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What Investors Look For In A Place Like San Francisco

San Francisco is among the top markets for investors around the world, but a slowdown in job growth, a decrease in tech valuations and a lack of good opportunities have some investors pulling back and taking more careful approaches.


There are plenty of strong qualities in San Francisco that will keep it as a top metro for investing, especially for those who invest in down and up cycles, such as STRS Ohio. STRS Ohio acquisitions director Eric Newberg said his firm, which manages a pension fund, looks for quality. San Francisco has a very educated workforce, several colleges and universities, and strong job growth. It also is the tech and venture capital of the world.

A lot of companies are migrating up from Silicon Valley and many do not have a strong presence in San Francisco, which will only change over a matter of time, Newberg said.

“I’ve lived in New York, Chicago and Washington, and I don’t think there’s a better place to have amazing jobs for people around the world. [San Francisco] has great access to art, education and is so close to world-class jobs … It’s also a quick flight to LA. And there are endless things to do in the Bay Area,” Newberg said.

Given all these qualities as well as strong barriers to entry, StepStone Global partner Brendan MacDonald said San Francisco should maintain its position as a global gateway market and sought-after destination for global capital allocators.

Nearly a third of institutional capital comes from international sources with China being the most active. China is clamping down on outflows, and it remains to be seen who might fill in the gaps. MacDonald said given the high demand for core real estate in markets like the San Francisco Bay Area, he expects no material adverse impact on pricing or investment activity barring a shift in local fundamentals or global capital markets.

Why Investors Are Pulling Back


A slowdown in San Francisco's market is pushing some investors to take a wait-and-see approach. Tech company valuations are down from the exuberant levels in the past several years, MacDonald said. Capital markets are still fluid and long-awaited Bay Area IPO prospects like Uber and Airbnb could return cash to private equity firms and create more growth capital.

“Nevertheless, negative volatility in the public markets could close the window and require further belt-tightening from unprofitable, VC-funded companies,” MacDonald said.

Cap rates are decreasing and are below 5% for office and below 4% for apartments, according to MacDonald. With the supply pipeline kicked in and rising interest rates, further compression will be unlikely.

San Francisco has had a great run for the past five years, but current valuations and liquidity make it hard to find deep value opportunities, MacDonald said. This has led to his firm not being particularly active in the market lately.

StepStone works with experienced operators and investment managers to recapitalize holdings and add value to assets. The firm invests across the capital structure in both control and minority interests and can invest at asset or entity level. StepStone also is an active allocator of primary capital to real estate fund managers on behalf of advisory clients and will co-invest in discrete transactions alongside these managers.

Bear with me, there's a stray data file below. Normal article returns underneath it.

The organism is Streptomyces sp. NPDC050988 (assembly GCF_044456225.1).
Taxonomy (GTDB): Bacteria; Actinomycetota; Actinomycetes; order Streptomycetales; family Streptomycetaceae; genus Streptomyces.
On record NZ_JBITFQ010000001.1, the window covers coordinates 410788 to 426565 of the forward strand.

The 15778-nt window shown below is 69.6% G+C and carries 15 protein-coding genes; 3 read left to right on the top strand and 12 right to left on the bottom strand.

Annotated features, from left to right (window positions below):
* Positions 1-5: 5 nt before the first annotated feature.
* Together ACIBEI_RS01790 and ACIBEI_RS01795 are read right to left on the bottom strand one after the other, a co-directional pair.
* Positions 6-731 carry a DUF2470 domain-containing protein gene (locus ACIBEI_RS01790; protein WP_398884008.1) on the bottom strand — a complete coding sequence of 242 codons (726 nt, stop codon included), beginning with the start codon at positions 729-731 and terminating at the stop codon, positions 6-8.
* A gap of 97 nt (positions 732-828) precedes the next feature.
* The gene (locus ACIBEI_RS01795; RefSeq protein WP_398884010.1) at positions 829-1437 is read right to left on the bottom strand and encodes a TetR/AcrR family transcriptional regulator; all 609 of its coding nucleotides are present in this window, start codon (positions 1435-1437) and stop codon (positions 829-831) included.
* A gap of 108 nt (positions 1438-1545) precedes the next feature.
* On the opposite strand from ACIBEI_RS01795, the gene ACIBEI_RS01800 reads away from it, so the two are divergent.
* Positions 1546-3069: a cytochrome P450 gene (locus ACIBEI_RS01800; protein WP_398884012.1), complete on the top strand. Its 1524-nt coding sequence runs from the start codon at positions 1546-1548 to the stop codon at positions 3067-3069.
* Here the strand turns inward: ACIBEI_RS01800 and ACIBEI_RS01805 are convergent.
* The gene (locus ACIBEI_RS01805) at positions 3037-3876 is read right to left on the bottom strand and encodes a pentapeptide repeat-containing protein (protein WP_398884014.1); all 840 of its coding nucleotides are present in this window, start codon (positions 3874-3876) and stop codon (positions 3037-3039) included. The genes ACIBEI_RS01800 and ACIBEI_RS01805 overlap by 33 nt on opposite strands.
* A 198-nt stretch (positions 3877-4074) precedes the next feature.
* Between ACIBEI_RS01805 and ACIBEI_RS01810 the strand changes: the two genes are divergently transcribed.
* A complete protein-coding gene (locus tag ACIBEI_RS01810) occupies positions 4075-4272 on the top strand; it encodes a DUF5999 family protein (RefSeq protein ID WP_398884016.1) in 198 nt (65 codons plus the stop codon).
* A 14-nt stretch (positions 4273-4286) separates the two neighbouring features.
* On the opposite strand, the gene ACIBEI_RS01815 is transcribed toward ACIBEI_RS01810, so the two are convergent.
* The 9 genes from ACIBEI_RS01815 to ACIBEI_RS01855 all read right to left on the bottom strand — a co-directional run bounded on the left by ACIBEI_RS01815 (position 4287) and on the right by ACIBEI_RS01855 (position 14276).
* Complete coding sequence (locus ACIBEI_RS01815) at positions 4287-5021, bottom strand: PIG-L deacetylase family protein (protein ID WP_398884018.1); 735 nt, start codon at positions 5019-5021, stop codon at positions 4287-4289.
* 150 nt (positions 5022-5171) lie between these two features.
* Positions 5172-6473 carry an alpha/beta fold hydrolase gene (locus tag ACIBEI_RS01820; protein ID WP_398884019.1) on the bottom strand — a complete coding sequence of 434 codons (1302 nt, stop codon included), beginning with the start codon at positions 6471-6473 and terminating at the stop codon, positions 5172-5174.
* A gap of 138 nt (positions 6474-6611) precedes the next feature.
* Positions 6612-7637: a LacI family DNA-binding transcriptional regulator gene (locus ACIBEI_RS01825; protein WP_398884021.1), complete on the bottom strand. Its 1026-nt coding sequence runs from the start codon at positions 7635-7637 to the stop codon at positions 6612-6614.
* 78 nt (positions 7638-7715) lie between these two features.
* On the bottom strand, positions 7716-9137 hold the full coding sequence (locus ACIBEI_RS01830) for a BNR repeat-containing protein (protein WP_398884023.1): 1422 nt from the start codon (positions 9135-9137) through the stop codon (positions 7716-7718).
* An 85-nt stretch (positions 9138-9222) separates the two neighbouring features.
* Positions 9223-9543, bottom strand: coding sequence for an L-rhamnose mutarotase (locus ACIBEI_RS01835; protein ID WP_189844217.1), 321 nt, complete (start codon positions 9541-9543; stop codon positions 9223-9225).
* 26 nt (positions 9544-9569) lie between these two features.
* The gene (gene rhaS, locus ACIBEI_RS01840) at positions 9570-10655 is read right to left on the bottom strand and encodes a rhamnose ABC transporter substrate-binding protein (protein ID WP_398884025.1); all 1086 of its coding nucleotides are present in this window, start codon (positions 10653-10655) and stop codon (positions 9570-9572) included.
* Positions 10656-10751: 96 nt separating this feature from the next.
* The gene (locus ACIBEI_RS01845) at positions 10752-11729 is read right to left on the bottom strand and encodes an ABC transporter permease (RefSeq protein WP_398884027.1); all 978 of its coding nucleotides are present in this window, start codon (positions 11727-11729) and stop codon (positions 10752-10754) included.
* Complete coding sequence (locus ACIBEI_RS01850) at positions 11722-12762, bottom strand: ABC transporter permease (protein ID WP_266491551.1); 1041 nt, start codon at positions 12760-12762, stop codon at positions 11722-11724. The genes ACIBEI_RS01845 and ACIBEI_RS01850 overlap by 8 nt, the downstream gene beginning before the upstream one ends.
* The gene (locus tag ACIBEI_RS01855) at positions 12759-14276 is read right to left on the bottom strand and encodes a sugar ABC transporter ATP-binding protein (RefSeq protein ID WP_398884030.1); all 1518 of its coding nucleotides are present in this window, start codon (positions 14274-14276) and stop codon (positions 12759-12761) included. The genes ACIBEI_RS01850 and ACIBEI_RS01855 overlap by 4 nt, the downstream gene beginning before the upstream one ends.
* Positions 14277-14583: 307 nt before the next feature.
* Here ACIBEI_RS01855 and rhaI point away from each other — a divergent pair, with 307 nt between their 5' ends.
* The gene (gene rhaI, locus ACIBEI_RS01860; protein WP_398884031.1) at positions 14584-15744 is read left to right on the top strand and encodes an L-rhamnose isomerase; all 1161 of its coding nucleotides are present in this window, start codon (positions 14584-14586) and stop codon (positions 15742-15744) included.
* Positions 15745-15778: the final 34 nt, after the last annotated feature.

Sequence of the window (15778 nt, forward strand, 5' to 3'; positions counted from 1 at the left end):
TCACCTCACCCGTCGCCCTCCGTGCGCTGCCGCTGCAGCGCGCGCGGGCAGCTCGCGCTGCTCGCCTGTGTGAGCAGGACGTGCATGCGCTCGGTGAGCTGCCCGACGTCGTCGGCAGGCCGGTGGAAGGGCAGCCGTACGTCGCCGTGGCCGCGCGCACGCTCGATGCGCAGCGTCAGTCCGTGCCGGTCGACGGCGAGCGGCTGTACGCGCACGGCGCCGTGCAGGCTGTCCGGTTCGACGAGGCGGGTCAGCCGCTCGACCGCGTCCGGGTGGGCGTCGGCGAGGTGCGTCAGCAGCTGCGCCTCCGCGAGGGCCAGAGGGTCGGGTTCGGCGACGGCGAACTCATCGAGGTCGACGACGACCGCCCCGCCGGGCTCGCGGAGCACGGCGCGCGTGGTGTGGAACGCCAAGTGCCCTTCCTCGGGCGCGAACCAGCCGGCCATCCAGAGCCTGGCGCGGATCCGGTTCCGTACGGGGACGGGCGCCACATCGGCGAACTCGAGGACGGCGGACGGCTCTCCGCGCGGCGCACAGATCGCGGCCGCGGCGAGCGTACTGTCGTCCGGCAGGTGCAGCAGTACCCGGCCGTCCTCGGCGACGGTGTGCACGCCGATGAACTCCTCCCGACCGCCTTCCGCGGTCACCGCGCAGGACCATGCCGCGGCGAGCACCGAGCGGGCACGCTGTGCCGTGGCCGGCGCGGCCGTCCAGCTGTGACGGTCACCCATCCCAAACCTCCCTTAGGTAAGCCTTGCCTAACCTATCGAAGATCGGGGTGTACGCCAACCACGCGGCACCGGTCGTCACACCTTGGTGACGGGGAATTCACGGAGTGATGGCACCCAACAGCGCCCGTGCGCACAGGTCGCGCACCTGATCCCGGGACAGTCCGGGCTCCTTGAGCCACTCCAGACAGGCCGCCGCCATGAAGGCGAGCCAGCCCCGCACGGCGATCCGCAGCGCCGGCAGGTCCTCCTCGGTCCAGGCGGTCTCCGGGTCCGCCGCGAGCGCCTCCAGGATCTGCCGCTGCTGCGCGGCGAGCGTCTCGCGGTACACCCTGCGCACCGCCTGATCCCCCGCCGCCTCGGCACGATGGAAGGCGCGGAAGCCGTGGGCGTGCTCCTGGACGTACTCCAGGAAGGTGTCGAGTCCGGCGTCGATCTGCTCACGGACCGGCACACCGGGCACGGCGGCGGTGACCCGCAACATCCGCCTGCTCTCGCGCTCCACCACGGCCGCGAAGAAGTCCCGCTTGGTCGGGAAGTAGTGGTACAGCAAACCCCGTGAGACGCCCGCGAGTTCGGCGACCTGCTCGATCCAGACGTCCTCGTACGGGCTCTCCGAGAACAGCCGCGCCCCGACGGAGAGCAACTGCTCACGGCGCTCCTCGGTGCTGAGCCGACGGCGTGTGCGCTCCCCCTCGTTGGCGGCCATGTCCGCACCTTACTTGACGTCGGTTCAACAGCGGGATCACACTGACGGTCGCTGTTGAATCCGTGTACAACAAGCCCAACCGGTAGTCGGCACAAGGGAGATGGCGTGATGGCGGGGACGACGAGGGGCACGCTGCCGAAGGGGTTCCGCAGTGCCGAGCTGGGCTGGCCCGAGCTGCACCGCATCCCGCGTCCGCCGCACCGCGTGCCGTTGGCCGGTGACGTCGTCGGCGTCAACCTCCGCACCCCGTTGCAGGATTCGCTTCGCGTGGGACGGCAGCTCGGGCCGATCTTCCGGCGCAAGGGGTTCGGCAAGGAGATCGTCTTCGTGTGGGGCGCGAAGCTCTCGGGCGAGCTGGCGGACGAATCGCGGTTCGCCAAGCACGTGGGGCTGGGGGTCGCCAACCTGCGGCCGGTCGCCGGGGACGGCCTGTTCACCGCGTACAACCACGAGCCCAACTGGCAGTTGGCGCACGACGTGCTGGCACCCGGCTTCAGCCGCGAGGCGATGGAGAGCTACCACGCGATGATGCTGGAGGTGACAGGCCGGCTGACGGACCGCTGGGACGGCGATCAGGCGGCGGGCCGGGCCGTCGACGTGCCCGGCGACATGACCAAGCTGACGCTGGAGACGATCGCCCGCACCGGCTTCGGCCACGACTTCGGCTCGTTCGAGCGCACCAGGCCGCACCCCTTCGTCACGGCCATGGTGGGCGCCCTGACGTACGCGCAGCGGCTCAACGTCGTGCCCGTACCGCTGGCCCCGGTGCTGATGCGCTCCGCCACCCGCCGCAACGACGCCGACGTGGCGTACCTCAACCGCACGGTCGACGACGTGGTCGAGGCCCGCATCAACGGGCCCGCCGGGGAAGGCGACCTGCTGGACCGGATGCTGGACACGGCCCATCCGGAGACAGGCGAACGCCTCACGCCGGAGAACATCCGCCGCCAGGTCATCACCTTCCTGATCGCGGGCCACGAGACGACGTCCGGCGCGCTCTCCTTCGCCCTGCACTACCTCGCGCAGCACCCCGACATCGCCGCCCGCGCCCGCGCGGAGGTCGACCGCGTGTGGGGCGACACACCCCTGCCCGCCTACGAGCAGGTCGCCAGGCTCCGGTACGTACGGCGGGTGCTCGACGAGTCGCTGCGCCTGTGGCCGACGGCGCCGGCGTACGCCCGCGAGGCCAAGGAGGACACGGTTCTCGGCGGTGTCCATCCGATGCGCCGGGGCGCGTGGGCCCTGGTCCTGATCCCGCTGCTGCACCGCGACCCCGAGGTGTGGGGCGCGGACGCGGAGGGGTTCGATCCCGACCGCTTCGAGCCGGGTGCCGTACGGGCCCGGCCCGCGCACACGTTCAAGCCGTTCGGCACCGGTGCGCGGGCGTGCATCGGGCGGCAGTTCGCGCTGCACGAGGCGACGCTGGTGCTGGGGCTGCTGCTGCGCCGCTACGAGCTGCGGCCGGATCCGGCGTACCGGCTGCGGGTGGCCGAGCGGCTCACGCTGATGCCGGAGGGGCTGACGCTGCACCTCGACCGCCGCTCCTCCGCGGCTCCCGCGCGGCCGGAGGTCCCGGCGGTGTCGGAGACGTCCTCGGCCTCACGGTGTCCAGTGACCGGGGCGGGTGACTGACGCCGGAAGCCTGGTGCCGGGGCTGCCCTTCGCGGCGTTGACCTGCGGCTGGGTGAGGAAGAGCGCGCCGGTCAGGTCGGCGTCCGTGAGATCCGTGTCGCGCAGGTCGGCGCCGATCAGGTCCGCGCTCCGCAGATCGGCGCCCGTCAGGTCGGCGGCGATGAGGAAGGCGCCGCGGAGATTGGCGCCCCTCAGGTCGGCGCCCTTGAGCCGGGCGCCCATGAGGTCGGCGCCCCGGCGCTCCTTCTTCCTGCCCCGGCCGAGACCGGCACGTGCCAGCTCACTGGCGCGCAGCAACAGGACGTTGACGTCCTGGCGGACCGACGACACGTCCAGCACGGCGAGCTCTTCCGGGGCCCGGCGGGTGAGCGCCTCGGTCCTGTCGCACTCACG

Rent growth is slowing for all types of products since rent growth cannot keep growing at 9% to 10%. Rents are growing about 3% to 5%, which is still beating inflation, according to Newberg.

Newberg is not concerned about short-term slowdown because his firm looks at 10- to 30-year holds. His firm likes assets near transportation infrastructure, like Caltrain and BART.

“If we see an asset that makes sense and is well-located, the product type is viable long term, is surrounded by a lot of amenities and close to transportation, the cycle doesn’t matter as much,” Newberg said.

STRS Ohio does not have any particular mandates and does not go through advisers. It typically waits to find assets that work for the firm. For the most part it invests in existing buildings while teaming up with local experts familiar with San Francisco or other metros for residential opportunities. It has assets in other West Coast metros like Seattle and Los Angeles, as well as a few assets in San Diego.

STRS Ohio is adding value to its existing portfolio by reviewing what it has and working to increase overall revenue. It is looking for opportunities to team up with a partner to add apartments or additional retail in a traditional strip center.

That has meant selling assets to improve its portfolio. STRS Ohio bought 44 Montgomery in 1997 and has maintained it with high occupancy, but it is selling this asset after 20 years. It has a significant amount of office assets a few blocks from this building, including One California and Foundry 1, and the portfolio manager needed to sell one of the assets due to concentration issues, Newberg said. Eastdil is marketing the property.

Learn more about what investors seek at our San Francisco Capital Markets Forum on March 23.